Mexico Real Estate: From Green Light to Red for FIBRAs
- Mar 03, 2016
FIBRAs, the Mexico equivalent of U.S. REITs, were in growth mode after their introduction to the Mexico capital markets in 2011. The industry grew from one company with a market cap of $300 million to 10 companies with a total market cap of $18 billion. At the onset, investors were enamored with the prospects for the FIBRA market and awarded companies with a lower capital cost relative to private companies. Consequently, FIBRAs became the natural buyer of many large real estate portfolios.
As a result of the positive return performance from 2011 to 2014, FIBRAs attracted capital to grow their portfolios. The industry raised about $6.5 billion through follow-on offerings, primarily in the form of blind pools. In such cases, capital raised was earmarked for future acquisitions yet to be identified. With most of the companies trading at premiums to their net asset values (NAVs), raising equity to buy real estate was a value-creating endeavor for shareholders.
The success of the FIBRA industry not only benefited its investors but also owners of private real estate portfolios. With a listed real estate market, private owners were offered strategic options for their portfolios that weren’t previously available, including forming a new FIBRA or selling assets to an existing one. Private operators like Mexico Retail Properties, FINSA and Prudential Real Estate Investors, among others, took advantage of these options to create value for their shareholders. Today, FIBRAs are owners of some of the highest-quality real estate acquired when the industry had the green light to grow.
The FIBRA industry celebrates its five-year anniversary in March, and while still a success story for the Mexico capital markets, the last year has been a bumpier ride for the sector. The listed real estate market for U.S. REITs has turned, and many FIBRAs have seen their share prices drop to all-time lows. As a result, FIBRAs, on average, are trading at sizable discounts to their NAVs. This means that their cost of capital is more expensive and FIBRAS are not likely to tap the equity markets to grow. Not surprisingly, FIBRA equity offerings largely came to a halt in 2015.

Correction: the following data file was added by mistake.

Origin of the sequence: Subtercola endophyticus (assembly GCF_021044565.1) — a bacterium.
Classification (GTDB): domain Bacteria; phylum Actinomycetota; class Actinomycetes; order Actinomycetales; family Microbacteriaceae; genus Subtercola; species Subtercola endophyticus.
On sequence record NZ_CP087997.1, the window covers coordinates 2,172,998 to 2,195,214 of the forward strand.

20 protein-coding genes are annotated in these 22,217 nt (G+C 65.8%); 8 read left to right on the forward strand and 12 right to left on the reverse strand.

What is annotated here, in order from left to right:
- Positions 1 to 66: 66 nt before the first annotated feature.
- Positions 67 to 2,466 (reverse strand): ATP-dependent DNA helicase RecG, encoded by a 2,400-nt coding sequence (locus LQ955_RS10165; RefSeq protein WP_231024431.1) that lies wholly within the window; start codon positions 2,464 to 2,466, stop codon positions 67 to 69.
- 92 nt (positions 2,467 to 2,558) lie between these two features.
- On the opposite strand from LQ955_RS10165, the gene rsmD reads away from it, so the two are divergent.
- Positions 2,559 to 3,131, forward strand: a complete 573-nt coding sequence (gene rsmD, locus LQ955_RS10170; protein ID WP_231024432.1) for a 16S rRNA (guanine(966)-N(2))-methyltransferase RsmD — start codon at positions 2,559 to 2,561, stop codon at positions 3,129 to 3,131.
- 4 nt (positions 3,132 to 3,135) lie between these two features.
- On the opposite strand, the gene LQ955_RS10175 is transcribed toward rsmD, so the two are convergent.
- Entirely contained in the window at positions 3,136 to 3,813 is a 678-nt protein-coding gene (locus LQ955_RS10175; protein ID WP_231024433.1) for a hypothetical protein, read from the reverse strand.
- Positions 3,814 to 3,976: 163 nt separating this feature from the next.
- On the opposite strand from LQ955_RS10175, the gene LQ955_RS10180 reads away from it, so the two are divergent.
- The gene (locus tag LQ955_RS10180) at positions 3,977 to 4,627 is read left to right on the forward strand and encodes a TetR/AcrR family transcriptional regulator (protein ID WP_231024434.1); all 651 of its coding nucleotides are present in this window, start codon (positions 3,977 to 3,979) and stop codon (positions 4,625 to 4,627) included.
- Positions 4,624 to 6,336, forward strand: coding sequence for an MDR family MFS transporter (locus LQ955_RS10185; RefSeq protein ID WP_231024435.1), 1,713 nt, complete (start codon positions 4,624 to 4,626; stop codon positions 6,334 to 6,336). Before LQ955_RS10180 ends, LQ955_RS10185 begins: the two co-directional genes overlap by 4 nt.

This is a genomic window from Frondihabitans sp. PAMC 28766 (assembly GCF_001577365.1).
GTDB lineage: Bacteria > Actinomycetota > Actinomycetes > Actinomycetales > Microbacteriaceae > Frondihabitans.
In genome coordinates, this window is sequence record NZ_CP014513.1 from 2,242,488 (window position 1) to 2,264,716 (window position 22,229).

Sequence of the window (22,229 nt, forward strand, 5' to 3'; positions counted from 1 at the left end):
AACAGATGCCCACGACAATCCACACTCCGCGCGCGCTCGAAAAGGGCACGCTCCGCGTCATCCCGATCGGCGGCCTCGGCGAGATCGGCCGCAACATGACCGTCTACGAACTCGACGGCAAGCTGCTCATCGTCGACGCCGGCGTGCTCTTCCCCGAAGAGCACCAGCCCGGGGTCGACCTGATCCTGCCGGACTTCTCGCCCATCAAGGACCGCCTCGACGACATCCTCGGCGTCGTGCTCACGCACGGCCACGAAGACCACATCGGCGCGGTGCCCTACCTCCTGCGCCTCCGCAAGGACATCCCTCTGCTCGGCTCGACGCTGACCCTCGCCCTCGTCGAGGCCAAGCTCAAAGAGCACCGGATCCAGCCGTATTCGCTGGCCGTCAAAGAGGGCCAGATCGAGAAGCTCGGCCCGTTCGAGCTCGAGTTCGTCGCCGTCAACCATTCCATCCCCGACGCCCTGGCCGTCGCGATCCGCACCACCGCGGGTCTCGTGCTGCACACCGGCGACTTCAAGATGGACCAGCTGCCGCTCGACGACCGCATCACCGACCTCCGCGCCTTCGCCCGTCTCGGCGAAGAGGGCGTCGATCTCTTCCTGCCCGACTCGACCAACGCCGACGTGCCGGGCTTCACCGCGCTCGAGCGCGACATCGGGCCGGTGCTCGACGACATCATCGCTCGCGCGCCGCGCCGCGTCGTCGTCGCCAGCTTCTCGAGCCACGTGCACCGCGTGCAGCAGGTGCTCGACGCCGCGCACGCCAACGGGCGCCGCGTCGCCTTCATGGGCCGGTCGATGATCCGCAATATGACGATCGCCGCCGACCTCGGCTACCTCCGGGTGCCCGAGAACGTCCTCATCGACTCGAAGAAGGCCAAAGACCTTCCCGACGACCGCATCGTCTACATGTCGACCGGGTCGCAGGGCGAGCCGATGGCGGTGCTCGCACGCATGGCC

Interestingly, some FIBRAs have taken notice of their discounted share prices and announced plans to explore share buybacks. In October 2015, FIBRA Uno, the largest FIBRA, announced plans to launch a $300 million share buyback program. Last month, FIBRA Prologis stated during a conference call it would be open to share buybacks. If discounts in the market persist, other FIBRAs will likely take notice of the value creation opportunity of buying back their own shares, especially if the tax authorities clarify share buyback rules.
So what does a red light on FIBRA growth mean for the owners of private real estate in Mexico? FIBRAs will not likely be aggressive acquirers in 2016. Private operators looking to sell their portfolios may find the auction tents less crowded and may see values potentially decline in the near future. Additionally, pursuing a public listing likely makes less sense, since public investors are only willing to pay 85 cents for $1 worth of real estate. However, despite the current state of the FIBRA market, private operators should constantly monitor the cost of capital for the sector. When the green light on growth is back on for FIBRAS, private owners will have more strategic options available for their portfolios.
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